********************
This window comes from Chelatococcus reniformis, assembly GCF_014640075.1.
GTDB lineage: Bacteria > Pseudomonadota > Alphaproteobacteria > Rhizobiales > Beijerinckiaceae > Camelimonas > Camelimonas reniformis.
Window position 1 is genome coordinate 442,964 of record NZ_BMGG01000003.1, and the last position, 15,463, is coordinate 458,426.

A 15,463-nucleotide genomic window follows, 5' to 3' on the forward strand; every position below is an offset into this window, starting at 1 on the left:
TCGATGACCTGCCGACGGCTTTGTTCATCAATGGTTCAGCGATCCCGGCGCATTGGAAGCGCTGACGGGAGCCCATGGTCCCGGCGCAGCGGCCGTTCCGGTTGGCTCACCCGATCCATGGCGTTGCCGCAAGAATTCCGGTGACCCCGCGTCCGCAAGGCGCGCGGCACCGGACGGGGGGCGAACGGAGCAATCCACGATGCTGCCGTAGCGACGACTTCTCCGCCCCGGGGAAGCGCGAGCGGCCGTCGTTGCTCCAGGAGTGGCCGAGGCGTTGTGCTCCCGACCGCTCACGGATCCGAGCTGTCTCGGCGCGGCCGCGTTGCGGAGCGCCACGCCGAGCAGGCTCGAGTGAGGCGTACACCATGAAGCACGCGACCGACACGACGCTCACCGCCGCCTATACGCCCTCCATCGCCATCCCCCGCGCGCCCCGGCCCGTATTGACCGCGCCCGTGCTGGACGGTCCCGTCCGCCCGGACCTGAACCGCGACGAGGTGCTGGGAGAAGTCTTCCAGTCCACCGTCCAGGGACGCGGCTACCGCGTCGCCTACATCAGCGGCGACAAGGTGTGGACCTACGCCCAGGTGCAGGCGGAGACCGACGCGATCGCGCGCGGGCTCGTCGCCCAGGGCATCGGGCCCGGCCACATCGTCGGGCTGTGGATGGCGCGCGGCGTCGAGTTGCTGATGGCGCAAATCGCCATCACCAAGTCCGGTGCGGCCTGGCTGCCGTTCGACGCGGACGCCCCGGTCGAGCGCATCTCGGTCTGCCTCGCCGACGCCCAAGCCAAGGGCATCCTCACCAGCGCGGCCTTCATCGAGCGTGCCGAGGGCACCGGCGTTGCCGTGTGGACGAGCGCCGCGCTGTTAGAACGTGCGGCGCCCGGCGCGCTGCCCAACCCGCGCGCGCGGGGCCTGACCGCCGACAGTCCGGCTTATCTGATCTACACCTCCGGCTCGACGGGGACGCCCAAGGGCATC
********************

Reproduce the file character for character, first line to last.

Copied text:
This window comes from Chelatococcus reniformis, assembly GCF_014640075.1.
GTDB lineage: Bacteria > Pseudomonadota > Alphaproteobacteria > Rhizobiales > Beijerinckiaceae > Camelimonas > Camelimonas reniformis.
Window position 1 is genome coordinate 442,964 of record NZ_BMGG01000003.1, and the last position, 15,463, is coordinate 458,426.

A 15,463-nucleotide genomic window follows, 5' to 3' on the forward strand; every position below is an offset into this window, starting at 1 on the left:
TCGATGACCTGCCGACGGCTTTGTTCATCAATGGTTCAGCGATCCCGGCGCATTGGAAGCGCTGACGGGAGCCCATGGTCCCGGCGCAGCGGCCGTTCCGGTTGGCTCACCCGATCCATGGCGTTGCCGCAAGAATTCCGGTGACCCCGCGTCCGCAAGGCGCGCGGCACCGGACGGGGGGCGAACGGAGCAATCCACGATGCTGCCGTAGCGACGACTTCTCCGCCCCGGGGAAGCGCGAGCGGCCGTCGTTGCTCCAGGAGTGGCCGAGGCGTTGTGCTCCCGACCGCTCACGGATCCGAGCTGTCTCGGCGCGGCCGCGTTGCGGAGCGCCACGCCGAGCAGGCTCGAGTGAGGCGTACACCATGAAGCACGCGACCGACACGACGCTCACCGCCGCCTATACGCCCTCCATCGCCATCCCCCGCGCGCCCCGGCCCGTATTGACCGCGCCCGTGCTGGACGGTCCCGTCCGCCCGGACCTGAACCGCGACGAGGTGCTGGGAGAAGTCTTCCAGTCCACCGTCCAGGGACGCGGCTACCGCGTCGCCTACATCAGCGGCGACAAGGTGTGGACCTACGCCCAGGTGCAGGCGGAGACCGACGCGATCGCGCGCGGGCTCGTCGCCCAGGGCATCGGGCCCGGCCACATCGTCGGGCTGTGGATGGCGCGCGGCGTCGAGTTGCTGATGGCGCAAATCGCCATCACCAAGTCCGGTGCGGCCTGGCTGCCGTTCGACGCGGACGCCCCGGTCGAGCGCATCTCGGTCTGCCTCGCCGACGCCCAAGCCAAGGGCATCCTCACCAGCGCGGCCTTCATCGAGCGTGCCGAGGGCACCGGCGTTGCCGTGTGGACGAGCGCCGCGCTGTTAGAACGTGCGGCGCCCGGCGCGCTGCCCAACCCGCGCGCGCGGGGCCTGACCGCCGACAGTCCGGCTTATCTGATCTACACCTCCGGCTCGACGGGGACGCCCAAGGGCATC